Sunday, April 24, 2005
Photo courtesy: BBC News
On a chilly hilltop high above Kenya's Rift Valley, Jackson Chipyagon, 40, chops up wood to keep a small fire smouldering outside his shack.
Modern amenities like electricity have not yet reached his home. But even if he had power, he is not sure how useful it would be.
"Sure, we want electricity," he says.
"But it's expensive for us. We only have meagre earnings. So even if we get electricity, it's hard to afford it."
Mr Chipyagon's farm overlooks Africa's Rift Valley, a giant fissure in the earth's crust running 6,000 miles from Lebanon to Mozambique. The plumes of escaping steam, and bubbling lakes, hint of volcanic turmoil beneath the surface.
Experts from the United Nations say if this geothermal energy were harnessed, it could provide power to some of the world's poorest nations.
Eritrea, Ethiopia, Djibouti, Uganda, even Zambia have the potential to tap in. But so far, Kenya is the only nation which has made headway.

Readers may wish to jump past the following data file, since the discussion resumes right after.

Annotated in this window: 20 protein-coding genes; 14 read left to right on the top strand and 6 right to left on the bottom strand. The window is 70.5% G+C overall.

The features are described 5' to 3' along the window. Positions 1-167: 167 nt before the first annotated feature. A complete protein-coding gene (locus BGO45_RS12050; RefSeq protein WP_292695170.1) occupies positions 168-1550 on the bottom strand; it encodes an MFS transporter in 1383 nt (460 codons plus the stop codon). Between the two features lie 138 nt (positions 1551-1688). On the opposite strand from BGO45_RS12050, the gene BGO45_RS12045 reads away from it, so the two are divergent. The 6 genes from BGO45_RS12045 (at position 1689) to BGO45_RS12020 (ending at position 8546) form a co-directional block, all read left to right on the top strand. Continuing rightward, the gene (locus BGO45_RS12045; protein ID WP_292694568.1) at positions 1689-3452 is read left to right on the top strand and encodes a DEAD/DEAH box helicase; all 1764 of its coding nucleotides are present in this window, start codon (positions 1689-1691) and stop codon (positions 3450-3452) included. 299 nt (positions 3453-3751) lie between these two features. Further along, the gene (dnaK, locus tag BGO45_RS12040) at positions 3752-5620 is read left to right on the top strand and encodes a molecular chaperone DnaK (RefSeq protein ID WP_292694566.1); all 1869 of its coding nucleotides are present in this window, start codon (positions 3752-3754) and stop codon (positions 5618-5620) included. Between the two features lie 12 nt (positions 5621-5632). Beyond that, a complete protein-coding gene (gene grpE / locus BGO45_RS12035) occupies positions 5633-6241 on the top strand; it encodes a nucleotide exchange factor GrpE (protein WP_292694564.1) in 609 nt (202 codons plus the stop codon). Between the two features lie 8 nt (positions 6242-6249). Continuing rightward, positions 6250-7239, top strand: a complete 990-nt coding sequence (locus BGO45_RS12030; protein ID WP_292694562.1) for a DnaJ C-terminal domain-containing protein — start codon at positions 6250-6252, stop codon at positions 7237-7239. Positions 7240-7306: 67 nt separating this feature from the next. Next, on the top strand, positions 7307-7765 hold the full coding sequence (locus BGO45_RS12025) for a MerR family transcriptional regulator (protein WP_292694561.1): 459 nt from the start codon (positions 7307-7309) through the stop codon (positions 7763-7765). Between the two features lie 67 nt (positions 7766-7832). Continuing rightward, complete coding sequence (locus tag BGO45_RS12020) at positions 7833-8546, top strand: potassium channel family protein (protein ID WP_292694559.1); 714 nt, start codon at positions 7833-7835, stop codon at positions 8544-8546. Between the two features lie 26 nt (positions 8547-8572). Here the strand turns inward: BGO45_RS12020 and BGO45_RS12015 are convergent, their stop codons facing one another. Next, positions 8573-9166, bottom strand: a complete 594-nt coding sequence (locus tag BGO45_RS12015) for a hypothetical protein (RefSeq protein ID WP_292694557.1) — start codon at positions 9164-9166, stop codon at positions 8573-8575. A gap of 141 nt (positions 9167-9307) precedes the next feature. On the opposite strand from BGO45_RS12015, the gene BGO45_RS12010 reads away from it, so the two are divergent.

Some 200 kilometres from Mr Chipyagon's farm is the Hell's Gate National Park, with its strange rock formations and spouts of hissing steam.
But even stranger is the mixture of wilderness and industrialisation.
But the fumes belching from the chimneys are not polluting petrochemical smoke. They are eco-friendly water vapour, which drifts off into the blue sky.
The Ol Karia station is the continent's biggest geothermal power-generating plant. It takes its name from a nearby volcano, which erupted 150 years ago and is still active.
There are 22 wells across the site, piercing the earth's crust, and tapping into molten rock as hot as 345C, deep below the surface.
Water pumped into the well produces steam, which powers the turbines.
Posted by FRIENDS of ETHIOPIA:: at 5:34 PM